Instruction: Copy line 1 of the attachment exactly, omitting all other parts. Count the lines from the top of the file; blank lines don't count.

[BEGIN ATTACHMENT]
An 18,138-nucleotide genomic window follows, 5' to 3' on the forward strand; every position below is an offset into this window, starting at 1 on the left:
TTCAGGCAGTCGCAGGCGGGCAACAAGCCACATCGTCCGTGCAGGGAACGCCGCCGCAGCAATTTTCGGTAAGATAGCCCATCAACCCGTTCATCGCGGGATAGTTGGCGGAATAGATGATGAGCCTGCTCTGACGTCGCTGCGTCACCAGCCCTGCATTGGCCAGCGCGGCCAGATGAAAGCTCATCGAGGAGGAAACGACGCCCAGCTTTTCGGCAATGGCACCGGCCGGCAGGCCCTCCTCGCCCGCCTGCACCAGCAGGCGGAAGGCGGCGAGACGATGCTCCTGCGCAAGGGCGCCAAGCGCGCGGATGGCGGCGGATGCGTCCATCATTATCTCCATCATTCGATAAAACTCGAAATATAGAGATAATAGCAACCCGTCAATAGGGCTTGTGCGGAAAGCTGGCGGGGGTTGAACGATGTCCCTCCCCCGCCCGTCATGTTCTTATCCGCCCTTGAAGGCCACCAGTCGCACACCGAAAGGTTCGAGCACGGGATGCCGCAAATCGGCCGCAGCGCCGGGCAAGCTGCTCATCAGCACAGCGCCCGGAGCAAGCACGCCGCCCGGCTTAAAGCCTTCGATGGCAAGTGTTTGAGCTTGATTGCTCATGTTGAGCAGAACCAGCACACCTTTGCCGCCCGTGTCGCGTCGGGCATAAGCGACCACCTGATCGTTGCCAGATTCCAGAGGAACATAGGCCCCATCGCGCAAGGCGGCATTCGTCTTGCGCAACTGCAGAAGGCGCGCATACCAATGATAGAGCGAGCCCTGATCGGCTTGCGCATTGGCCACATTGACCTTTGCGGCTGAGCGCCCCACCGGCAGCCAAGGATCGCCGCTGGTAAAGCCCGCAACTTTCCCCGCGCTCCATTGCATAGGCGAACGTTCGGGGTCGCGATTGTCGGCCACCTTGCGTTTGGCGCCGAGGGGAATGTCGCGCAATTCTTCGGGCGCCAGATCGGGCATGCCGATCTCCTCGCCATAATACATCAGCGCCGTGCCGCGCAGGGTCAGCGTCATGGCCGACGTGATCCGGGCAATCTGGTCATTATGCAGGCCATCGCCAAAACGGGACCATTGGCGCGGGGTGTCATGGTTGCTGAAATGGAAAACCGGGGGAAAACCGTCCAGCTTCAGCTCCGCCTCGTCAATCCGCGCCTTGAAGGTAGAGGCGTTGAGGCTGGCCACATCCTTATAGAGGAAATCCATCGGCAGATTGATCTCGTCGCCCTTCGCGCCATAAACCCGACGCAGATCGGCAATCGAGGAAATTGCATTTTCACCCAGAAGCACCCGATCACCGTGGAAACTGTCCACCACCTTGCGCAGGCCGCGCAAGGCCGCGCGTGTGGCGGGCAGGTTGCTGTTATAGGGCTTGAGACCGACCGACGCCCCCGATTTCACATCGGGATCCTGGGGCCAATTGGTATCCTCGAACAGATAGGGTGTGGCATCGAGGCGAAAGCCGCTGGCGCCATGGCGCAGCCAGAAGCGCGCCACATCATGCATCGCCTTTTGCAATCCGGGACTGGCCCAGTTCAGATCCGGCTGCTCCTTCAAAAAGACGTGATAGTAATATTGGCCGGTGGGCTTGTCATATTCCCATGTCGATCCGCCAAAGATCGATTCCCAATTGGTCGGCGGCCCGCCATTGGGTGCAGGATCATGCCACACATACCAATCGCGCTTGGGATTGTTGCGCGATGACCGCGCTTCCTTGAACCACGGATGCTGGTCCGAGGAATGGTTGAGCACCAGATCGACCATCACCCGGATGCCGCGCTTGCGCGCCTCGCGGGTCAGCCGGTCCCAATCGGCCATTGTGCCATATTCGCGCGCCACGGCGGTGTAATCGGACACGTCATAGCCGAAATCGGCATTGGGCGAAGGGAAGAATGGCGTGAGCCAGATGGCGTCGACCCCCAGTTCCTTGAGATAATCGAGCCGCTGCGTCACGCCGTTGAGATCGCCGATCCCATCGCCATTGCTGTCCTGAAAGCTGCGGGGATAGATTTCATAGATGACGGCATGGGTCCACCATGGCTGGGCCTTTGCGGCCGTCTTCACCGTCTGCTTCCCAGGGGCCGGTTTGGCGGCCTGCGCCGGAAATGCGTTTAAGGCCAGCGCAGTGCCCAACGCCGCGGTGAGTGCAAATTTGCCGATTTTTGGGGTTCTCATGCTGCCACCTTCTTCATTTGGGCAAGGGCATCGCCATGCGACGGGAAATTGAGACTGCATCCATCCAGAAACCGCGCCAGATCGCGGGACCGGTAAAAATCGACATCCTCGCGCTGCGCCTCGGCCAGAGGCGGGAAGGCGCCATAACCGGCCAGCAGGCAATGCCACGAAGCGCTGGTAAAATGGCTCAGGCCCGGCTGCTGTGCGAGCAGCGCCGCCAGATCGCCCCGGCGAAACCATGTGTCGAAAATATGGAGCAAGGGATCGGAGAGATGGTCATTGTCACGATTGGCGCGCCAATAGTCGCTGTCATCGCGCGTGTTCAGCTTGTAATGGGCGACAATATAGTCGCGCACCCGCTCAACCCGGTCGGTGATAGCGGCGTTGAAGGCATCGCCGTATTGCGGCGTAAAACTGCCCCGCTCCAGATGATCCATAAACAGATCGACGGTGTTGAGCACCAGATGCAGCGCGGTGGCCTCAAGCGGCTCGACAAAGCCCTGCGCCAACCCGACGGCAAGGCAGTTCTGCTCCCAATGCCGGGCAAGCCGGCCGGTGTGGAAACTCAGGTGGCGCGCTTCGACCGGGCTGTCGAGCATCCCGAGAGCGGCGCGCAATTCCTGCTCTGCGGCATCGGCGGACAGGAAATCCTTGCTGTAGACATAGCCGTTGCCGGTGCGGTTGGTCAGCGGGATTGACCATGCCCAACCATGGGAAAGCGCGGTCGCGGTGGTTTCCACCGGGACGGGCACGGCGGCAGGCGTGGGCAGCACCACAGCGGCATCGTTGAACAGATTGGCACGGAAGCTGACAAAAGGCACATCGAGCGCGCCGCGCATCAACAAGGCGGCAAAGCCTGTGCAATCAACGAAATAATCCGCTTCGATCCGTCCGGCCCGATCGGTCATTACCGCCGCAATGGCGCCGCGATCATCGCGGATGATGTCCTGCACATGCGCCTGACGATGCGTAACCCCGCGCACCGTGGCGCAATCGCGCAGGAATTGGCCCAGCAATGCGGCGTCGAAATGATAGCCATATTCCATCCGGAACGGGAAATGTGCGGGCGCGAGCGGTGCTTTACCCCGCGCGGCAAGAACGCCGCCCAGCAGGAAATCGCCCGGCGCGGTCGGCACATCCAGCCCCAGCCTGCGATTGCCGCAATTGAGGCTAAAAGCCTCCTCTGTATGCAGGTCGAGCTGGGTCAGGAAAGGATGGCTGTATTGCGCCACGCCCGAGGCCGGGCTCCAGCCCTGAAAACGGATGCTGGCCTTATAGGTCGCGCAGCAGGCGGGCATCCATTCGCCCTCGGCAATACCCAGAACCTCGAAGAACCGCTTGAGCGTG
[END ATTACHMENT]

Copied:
An 18,138-nucleotide genomic window follows, 5' to 3' on the forward strand; every position below is an offset into this window, starting at 1 on the left: